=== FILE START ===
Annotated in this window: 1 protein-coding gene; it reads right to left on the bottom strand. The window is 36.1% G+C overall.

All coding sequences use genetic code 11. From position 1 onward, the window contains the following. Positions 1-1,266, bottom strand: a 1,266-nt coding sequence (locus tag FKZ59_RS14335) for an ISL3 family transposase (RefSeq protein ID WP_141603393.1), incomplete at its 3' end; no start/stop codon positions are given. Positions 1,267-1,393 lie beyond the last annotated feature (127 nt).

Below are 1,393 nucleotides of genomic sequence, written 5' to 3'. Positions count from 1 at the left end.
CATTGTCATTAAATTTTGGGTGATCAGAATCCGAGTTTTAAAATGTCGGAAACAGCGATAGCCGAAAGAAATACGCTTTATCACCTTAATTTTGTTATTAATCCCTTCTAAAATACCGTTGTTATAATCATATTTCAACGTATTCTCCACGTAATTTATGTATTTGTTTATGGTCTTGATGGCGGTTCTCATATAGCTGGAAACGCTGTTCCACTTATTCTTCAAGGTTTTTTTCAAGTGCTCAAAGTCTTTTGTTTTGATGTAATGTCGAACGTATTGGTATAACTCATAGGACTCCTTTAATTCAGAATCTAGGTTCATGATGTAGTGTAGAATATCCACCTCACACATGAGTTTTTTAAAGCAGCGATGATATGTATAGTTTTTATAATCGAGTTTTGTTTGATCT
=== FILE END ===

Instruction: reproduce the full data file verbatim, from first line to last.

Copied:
Annotated in this window: 1 protein-coding gene; it reads right to left on the bottom strand. The window is 36.1% G+C overall.

All coding sequences use genetic code 11. From position 1 onward, the window contains the following. Positions 1-1,266, bottom strand: a 1,266-nt coding sequence (locus tag FKZ59_RS14335) for an ISL3 family transposase (RefSeq protein ID WP_141603393.1), incomplete at its 3' end; no start/stop codon positions are given. Positions 1,267-1,393 lie beyond the last annotated feature (127 nt).

Below are 1,393 nucleotides of genomic sequence, written 5' to 3'. Positions count from 1 at the left end.
CATTGTCATTAAATTTTGGGTGATCAGAATCCGAGTTTTAAAATGTCGGAAACAGCGATAGCCGAAAGAAATACGCTTTATCACCTTAATTTTGTTATTAATCCCTTCTAAAATACCGTTGTTATAATCATATTTCAACGTATTCTCCACGTAATTTATGTATTTGTTTATGGTCTTGATGGCGGTTCTCATATAGCTGGAAACGCTGTTCCACTTATTCTTCAAGGTTTTTTTCAAGTGCTCAAAGTCTTTTGTTTTGATGTAATGTCGAACGTATTGGTATAACTCATAGGACTCCTTTAATTCAGAATCTAGGTTCATGATGTAGTGTAGAATATCCACCTCACACATGAGTTTTTTAAAGCAGCGATGATATGTATAGTTTTTATAATCGAGTTTTGTTTGATCT